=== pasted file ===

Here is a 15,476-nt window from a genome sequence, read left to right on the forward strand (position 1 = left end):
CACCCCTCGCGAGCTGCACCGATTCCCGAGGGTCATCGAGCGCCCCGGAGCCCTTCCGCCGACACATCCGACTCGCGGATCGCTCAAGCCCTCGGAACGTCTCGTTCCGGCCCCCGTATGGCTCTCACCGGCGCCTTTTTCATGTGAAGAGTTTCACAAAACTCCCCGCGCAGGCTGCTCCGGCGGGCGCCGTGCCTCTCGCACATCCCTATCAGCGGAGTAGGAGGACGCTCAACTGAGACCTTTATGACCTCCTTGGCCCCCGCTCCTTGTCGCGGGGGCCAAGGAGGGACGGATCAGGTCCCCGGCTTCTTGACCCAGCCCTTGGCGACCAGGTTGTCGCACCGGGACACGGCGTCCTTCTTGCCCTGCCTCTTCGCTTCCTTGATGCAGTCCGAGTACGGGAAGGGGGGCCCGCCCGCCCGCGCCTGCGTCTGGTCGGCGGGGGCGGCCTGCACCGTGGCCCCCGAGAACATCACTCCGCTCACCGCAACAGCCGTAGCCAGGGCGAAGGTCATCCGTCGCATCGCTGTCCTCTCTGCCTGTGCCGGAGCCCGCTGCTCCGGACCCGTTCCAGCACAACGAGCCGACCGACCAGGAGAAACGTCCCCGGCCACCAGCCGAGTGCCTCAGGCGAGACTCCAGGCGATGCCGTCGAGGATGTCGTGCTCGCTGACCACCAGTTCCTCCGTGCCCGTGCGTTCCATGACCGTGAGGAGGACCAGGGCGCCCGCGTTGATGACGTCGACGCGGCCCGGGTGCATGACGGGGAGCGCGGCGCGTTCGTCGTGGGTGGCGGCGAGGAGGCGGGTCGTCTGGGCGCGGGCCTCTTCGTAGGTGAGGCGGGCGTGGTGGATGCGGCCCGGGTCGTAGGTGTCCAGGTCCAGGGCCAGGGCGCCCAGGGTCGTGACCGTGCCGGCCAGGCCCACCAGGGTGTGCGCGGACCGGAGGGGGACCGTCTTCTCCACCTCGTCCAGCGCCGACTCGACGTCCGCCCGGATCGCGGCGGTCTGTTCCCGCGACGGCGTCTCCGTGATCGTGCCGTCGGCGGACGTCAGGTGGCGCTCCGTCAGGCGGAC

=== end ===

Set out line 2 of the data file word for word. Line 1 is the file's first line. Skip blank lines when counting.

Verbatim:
CACCCCTCGCGAGCTGCACCGATTCCCGAGGGTCATCGAGCGCCCCGGAGCCCTTCCGCCGACACATCCGACTCGCGGATCGCTCAAGCCCTCGGAACGTCTCGTTCCGGCCCCCGTATGGCTCTCACCGGCGCCTTTTTCATGTGAAGAGTTTCACAAAACTCCCCGCGCAGGCTGCTCCGGCGGGCGCCGTGCCTCTCGCACATCCCTATCAGCGGAGTAGGAGGACGCTCAACTGAGACCTTTATGACCTCCTTGGCCCCCGCTCCTTGTCGCGGGGGCCAAGGAGGGACGGATCAGGTCCCCGGCTTCTTGACCCAGCCCTTGGCGACCAGGTTGTCGCACCGGGACACGGCGTCCTTCTTGCCCTGCCTCTTCGCTTCCTTGATGCAGTCCGAGTACGGGAAGGGGGGCCCGCCCGCCCGCGCCTGCGTCTGGTCGGCGGGGGCGGCCTGCACCGTGGCCCCCGAGAACATCACTCCGCTCACCGCAACAGCCGTAGCCAGGGCGAAGGTCATCCGTCGCATCGCTGTCCTCTCTGCCTGTGCCGGAGCCCGCTGCTCCGGACCCGTTCCAGCACAACGAGCCGACCGACCAGGAGAAACGTCCCCGGCCACCAGCCGAGTGCCTCAGGCGAGACTCCAGGCGATGCCGTCGAGGATGTCGTGCTCGCTGACCACCAGTTCCTCCGTGCCCGTGCGTTCCATGACCGTGAGGAGGACCAGGGCGCCCGCGTTGATGACGTCGACGCGGCCCGGGTGCATGACGGGGAGCGCGGCGCGTTCGTCGTGGGTGGCGGCGAGGAGGCGGGTCGTCTGGGCGCGGGCCTCTTCGTAGGTGAGGCGGGCGTGGTGGATGCGGCCCGGGTCGTAGGTGTCCAGGTCCAGGGCCAGGGCGCCCAGGGTCGTGACCGTGCCGGCCAGGCCCACCAGGGTGTGCGCGGACCGGAGGGGGACCGTCTTCTCCACCTCGTCCAGCGCCGACTCGACGTCCGCCCGGATCGCGGCGGTCTGTTCCCGCGACGGCGTCTCCGTGATCGTGCCGTCGGCGGACGTCAGGTGGCGCTCCGTCAGGCGGAC